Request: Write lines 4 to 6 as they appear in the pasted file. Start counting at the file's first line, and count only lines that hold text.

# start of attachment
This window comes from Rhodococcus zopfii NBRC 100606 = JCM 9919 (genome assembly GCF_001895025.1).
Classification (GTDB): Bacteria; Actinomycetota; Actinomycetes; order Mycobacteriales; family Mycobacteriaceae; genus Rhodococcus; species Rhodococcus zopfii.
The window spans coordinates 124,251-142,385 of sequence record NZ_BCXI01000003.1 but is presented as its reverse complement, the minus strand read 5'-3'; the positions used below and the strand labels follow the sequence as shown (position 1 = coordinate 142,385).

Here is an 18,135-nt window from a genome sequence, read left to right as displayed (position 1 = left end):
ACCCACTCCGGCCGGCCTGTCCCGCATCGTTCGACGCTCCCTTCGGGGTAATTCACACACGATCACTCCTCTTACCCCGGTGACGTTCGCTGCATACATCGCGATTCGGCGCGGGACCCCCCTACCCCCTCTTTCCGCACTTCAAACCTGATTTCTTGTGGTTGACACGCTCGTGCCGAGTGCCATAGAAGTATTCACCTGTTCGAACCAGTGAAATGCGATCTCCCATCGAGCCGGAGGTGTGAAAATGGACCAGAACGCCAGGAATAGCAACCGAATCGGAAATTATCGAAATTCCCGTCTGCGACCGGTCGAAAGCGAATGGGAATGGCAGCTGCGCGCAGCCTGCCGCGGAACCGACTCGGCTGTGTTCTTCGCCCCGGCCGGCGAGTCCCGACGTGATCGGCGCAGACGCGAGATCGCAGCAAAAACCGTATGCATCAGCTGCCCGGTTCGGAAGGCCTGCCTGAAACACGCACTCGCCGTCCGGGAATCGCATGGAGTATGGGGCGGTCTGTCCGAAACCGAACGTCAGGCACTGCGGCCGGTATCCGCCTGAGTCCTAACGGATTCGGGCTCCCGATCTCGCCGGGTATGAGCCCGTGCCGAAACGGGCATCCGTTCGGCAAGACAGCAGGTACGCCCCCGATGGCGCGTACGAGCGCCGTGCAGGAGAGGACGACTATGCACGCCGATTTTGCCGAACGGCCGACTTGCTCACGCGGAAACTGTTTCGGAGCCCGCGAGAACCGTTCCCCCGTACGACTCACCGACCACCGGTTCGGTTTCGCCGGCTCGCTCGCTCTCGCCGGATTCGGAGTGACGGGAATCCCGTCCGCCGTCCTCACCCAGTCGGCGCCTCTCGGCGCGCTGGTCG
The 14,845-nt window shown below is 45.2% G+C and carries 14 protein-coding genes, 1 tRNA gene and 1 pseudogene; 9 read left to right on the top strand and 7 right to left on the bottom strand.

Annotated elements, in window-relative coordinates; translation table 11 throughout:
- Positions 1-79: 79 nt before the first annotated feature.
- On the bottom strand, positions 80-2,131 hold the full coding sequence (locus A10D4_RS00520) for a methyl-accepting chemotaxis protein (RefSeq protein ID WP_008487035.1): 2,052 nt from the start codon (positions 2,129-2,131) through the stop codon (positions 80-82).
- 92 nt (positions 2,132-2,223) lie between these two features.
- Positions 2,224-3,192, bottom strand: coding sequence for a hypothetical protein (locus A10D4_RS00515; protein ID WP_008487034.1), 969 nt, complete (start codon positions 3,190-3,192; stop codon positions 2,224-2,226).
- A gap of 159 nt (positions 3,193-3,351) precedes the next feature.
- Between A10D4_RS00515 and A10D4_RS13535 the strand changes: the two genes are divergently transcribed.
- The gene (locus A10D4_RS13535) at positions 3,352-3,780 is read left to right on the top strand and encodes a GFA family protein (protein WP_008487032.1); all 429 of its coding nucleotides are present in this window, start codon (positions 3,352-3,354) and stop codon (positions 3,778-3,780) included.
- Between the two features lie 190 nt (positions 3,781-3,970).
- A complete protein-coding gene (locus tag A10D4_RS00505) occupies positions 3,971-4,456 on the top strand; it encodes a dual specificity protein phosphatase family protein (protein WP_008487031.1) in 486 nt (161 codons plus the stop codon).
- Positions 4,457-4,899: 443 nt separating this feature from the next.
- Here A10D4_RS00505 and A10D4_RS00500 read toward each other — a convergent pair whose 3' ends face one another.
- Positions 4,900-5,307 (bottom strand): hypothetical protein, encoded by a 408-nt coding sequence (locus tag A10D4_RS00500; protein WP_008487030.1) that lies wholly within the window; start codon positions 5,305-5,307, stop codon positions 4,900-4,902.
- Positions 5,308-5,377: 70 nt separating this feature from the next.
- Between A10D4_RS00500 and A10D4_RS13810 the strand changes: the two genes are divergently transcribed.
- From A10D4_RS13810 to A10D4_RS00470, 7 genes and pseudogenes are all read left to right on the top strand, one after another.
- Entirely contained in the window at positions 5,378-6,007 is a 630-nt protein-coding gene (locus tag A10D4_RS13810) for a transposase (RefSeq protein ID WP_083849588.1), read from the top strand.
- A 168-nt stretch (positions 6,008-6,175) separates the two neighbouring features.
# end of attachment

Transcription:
Here is an 18,135-nt window from a genome sequence, read left to right as displayed (position 1 = left end):
ACCCACTCCGGCCGGCCTGTCCCGCATCGTTCGACGCTCCCTTCGGGGTAATTCACACACGATCACTCCTCTTACCCCGGTGACGTTCGCTGCATACATCGCGATTCGGCGCGGGACCCCCCTACCCCCTCTTTCCGCACTTCAAACCTGATTTCTTGTGGTTGACACGCTCGTGCCGAGTGCCATAGAAGTATTCACCTGTTCGAACCAGTGAAATGCGATCTCCCATCGAGCCGGAGGTGTGAAAATGGACCAGAACGCCAGGAATAGCAACCGAATCGGAAATTATCGAAATTCCCGTCTGCGACCGGTCGAAAGCGAATGGGAATGGCAGCTGCGCGCAGCCTGCCGCGGAACCGACTCGGCTGTGTTCTTCGCCCCGGCCGGCGAGTCCCGACGTGATCGGCGCAGACGCGAGATCGCAGCAAAAACCGTATGCATCAGCTGCCCGGTTCGGAAGGCCTGCCTGAAACACGCACTCGCCGTCCGGGAATCGCATGGAGTATGGGGCGGTCTGTCCGAAACCGAACGTCAGGCACTGCGGCCGGTATCCGCCTGAGTCCTAACGGATTCGGGCTCCCGATCTCGCCGGGTATGAGCCCGTGCCGAAACGGGCATCCGTTCGGCAAGACAGCAGGTACGCCCCCGATGGCGCGTACGAGCGCCGTGCAGGAGAGGACGACTATGCACGCCGATTTTGCCGAACGGCCGACTTGCTCACGCGGAAACTGTTTCGGAGCCCGCGAGAACCGTTCCCCCGTACGACTCACCGACCACCGGTTCGGTTTCGCCGGCTCGCTCGCTCTCGCCGGATTCGGAGTGACGGGAATCCCGTCCGCCGTCCTCACCCAGTCGGCGCCTCTCGGCGCGCTGGTCG
The 14,845-nt window shown below is 45.2% G+C and carries 14 protein-coding genes, 1 tRNA gene and 1 pseudogene; 9 read left to right on the top strand and 7 right to left on the bottom strand.